Notes on Vent Field Description:
Kelley et al. (2001): "The newly discovered Sasquatch field extends for >200 m in length, and venting is limited to a few isolated, small structures that reach 284 C. Active venting is confined to the northern portion of the field."; Glickson et al. (2006): "Sasquatch is located in a depression among truncated pillow ridges, and is comprised of ~10, 1-10 m high, fragile sulfide chimneys that vent fluids up to 287 C. The active field extends only ~20 x 20 m, although a linear, N-S trending ridge of nearly continuous extinct sulfide chimney debris and thick deposits of oxidized hydrothermal sediment extends 200 m south. Large extinct chimneys (up to 20 m high, 2-4 m in diameter) along the sulfide ridge indicate that Sasquatch was once far more active, though the current spatial extent and size of active chimneys are significantly smaller than the other four Endeavour vent fields. We suggest that seismic activity in 1999-2000 is responsible for renewed hydrothermal activity at Sasquatch, and that the field may have been further impacted by an earthquake swarm in 2005."; area of Canadian marine protected area. Rapid growth up to 10 m in one year.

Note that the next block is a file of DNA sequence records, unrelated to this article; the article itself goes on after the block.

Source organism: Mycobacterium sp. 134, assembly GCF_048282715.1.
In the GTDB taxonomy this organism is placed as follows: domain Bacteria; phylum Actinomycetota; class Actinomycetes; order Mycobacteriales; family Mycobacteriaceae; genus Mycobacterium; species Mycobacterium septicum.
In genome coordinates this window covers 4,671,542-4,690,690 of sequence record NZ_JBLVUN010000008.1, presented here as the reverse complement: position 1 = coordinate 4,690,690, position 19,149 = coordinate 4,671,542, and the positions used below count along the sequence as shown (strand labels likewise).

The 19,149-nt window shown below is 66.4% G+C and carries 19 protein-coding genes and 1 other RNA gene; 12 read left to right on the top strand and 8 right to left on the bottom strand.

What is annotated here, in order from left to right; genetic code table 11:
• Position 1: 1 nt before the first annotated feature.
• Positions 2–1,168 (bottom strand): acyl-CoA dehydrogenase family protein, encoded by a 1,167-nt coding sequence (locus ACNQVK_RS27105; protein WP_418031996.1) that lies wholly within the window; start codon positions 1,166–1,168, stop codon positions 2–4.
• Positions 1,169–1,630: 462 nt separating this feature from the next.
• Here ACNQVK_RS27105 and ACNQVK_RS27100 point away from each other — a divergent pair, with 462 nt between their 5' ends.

Notes Relevant to Biology:
Year and How Discovered (if active, visual confirmation is listed first):
Discovery References (text):
Kelley, D. et al. (2001) Vent Field Distribution and Evolution Along the Endeavour Segment, Juan de Fuca Ridge. American Geophysical Union, Fall Meeting 2001, abstract #OS21B-0439.
Other References (text):
Glickson et al. (2006) The Sasquatch Hydrothermal Field: Linkages Between Seismic Activity, Hydrothermal Flow, and Geology. Eos Trans. AGU, 87(52), Fall Meet. Suppl., Abstract V23B-0614.